Review Standards and Investments in Sustainable Agriculture
Achieving food security requires a rapid shift to more sustainable and resilient agriculture that remains viable in the face of economic volatility, supply chain disruptions, and increasing adverse impacts from the changing climate, which will exacerbate the estimated USD 260 billion investment gap that needs to be overcome to meet the targets of Sustainable Development Goal 2 (zero hunger). We need to feed the planet using farms that can limit greenhouse gas emissions and adapt to the changing climate while protecting forests and biodiversity. And we need investors to quickly get behind this transition to make it happen.
Investors are ever focused on financial risks, but it is increasingly clear to many financial service providers (FSPs) that risk and sustainability profiles have a lot of overlap in the agriculture sector. Simply put, a sustainable farm can yield a more sustainable return on investment and lower risks while doing more to protect people, communities, and the planet.
IISD’s SSI Review: Standards and Investments in Sustainable Agriculture looks at voluntary sustainability standards (VSSs) from the investor’s perspective and shows that sustainability standards promote synergies between sound business practices and better environmental and social performance to catalyze much-needed investment in sustainable agriculture.
Our research shows that when farmers adhere to sustainability standards, their operations can become more productive and profitable and can mitigate environmental and social risks for investors. We also found that compliance helps producers build market linkages and secure contracts that they can use as collateral for financing.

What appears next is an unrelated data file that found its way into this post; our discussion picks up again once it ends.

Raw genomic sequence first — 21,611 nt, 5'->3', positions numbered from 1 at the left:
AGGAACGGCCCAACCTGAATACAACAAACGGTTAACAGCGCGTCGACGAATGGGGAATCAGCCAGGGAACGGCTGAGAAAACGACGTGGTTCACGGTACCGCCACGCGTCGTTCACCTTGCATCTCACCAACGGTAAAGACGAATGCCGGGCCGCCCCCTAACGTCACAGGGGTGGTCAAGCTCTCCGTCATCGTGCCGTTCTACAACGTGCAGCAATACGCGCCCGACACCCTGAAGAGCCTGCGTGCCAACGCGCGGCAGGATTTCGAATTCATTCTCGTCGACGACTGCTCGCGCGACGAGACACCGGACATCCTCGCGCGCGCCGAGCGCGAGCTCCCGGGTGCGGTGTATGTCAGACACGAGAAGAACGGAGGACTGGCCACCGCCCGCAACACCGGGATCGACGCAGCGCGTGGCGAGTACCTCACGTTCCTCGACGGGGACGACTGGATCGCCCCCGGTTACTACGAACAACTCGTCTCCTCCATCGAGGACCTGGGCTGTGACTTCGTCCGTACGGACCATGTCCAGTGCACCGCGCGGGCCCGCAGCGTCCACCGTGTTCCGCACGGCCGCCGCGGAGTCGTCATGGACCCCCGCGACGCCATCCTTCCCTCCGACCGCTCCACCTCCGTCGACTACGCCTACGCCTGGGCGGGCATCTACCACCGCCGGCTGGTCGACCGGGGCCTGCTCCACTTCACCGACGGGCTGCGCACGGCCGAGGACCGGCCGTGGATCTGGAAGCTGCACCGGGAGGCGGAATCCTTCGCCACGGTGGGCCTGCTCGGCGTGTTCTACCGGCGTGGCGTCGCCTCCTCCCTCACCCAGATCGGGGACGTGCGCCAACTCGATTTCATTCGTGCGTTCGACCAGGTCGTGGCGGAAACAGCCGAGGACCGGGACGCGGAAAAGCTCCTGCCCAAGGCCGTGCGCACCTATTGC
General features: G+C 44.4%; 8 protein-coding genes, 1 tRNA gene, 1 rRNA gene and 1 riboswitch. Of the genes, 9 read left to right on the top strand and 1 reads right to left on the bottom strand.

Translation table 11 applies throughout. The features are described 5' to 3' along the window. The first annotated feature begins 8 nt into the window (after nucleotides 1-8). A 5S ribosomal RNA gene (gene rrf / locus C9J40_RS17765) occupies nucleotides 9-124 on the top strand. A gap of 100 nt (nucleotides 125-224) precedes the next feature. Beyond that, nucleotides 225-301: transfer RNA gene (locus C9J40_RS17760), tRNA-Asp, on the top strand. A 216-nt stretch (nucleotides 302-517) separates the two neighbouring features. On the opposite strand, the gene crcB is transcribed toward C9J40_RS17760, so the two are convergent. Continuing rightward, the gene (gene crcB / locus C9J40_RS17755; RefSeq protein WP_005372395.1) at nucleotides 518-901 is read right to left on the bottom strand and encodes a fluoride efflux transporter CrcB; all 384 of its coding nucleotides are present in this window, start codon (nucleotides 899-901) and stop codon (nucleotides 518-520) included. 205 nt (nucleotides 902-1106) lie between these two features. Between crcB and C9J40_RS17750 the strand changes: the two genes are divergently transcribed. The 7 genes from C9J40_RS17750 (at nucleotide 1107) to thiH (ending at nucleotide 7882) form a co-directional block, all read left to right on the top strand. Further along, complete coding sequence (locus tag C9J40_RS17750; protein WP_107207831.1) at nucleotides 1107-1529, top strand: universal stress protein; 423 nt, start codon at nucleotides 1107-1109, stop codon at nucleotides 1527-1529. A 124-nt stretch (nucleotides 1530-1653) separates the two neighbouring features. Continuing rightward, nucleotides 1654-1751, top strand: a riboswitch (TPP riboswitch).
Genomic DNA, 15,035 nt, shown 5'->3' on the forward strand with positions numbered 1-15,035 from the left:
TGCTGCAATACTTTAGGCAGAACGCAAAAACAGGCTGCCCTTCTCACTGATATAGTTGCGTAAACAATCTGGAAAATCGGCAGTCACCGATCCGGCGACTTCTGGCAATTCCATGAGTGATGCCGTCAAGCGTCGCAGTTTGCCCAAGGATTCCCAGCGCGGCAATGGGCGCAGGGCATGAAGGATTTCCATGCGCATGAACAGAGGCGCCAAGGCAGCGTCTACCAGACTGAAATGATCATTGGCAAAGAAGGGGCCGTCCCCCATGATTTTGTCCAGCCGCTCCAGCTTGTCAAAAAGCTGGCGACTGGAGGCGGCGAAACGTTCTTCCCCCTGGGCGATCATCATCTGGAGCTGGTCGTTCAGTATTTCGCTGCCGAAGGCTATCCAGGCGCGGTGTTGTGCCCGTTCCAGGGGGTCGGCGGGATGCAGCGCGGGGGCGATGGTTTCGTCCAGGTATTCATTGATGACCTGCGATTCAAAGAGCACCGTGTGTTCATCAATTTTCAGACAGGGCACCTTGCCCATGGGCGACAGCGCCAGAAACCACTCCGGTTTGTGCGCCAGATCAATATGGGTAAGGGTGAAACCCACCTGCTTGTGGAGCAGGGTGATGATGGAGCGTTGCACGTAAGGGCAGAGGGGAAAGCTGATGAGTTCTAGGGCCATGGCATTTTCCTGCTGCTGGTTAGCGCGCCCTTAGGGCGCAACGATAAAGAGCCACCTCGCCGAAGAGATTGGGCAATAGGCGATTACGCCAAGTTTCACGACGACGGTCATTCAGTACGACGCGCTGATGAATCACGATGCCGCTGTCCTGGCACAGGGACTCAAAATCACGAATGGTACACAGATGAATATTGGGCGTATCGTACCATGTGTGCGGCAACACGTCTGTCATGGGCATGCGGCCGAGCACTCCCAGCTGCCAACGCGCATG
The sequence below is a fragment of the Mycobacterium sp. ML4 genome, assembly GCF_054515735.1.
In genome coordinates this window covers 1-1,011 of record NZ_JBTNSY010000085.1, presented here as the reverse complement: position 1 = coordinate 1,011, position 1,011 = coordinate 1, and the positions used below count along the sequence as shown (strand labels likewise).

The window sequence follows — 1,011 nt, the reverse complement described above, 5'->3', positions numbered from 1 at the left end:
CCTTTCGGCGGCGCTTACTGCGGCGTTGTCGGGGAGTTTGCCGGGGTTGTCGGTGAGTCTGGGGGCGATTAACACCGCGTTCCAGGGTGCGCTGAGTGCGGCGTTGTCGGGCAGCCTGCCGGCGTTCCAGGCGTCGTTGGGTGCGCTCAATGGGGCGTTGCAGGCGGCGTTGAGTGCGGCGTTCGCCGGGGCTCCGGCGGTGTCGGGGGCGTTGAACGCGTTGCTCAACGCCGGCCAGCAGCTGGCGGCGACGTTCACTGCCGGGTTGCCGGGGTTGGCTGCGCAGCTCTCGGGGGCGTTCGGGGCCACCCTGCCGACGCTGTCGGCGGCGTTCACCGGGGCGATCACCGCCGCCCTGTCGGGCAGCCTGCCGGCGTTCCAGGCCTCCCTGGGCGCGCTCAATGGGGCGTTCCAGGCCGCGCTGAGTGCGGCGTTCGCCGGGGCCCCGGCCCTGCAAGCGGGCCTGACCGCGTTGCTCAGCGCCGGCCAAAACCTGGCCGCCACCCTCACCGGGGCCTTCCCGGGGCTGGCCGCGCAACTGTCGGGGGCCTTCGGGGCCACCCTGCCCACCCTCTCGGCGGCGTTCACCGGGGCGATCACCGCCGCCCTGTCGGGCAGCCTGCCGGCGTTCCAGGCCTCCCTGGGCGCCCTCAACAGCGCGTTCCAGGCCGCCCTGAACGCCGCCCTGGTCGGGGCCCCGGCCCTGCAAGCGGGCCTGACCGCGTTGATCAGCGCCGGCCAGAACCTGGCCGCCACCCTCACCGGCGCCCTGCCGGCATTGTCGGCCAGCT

The report benchmarks the production criteria of 12 widely adopted VSSs against the themes and subthemes of 10 popular sustainable finance frameworks. Our researchers also surveyed 51 FSPs active across the globe to understand how sustainability affects investment decisions. We found that, in many cases, VSS and investment criteria overlap. With standards compliance, farmers improve their practices in many ways that facilitate financing, such as by keeping detailed records; conserving water, soil, and forests; and building good relationships with workers and communities.
However, much more can be done to leverage standards to increase investment in sustainable agriculture and our report includes recommendations to standard-setting bodies, FSPs, and governments to leverage VSSs to attract much-needed investment in sustainable agriculture.
For VSS bodies:
• Develop VSS requirements that help farmers access finance (e.g., anti-corruption policies, climate adaptation plans, financial records)
• Assess VSS-compliant farming operation sustainability impacts
• Ensure full product traceability and transparency
• Support business diversification in VSS-compliant operations
• Improve farmer financial knowledge and decision making
• Develop preferential investment and loan programs for more sustainable farming operations
• Train investment teams on sustainability risks in agriculture
• Leverage VSSs to achieve impact investment objectives
• Establish VSS-focused investment products such as certification bonds
• Establish tailored loan programs for farmers aiming to become VSS compliant
• Create favourable investment conditions in VSS-compliant production (e.g., incentives, better infrastructure, commercial readiness, and value-addition programs)
• Promote business relationships between VSS-compliant farmers, buyers, and FSPs to catalyze investments (e.g., blended finance)
• Provide guarantees and insurance programs for VSS-compliant farmers
• Promote the creation of farming organizations
• Support and encourage FSPs to increase lending to VSS-complaint farmers (e.g., offer tax incentives, reduce collateral requirements, provide concessionary loans for on-lending to VSS-compliant farmers)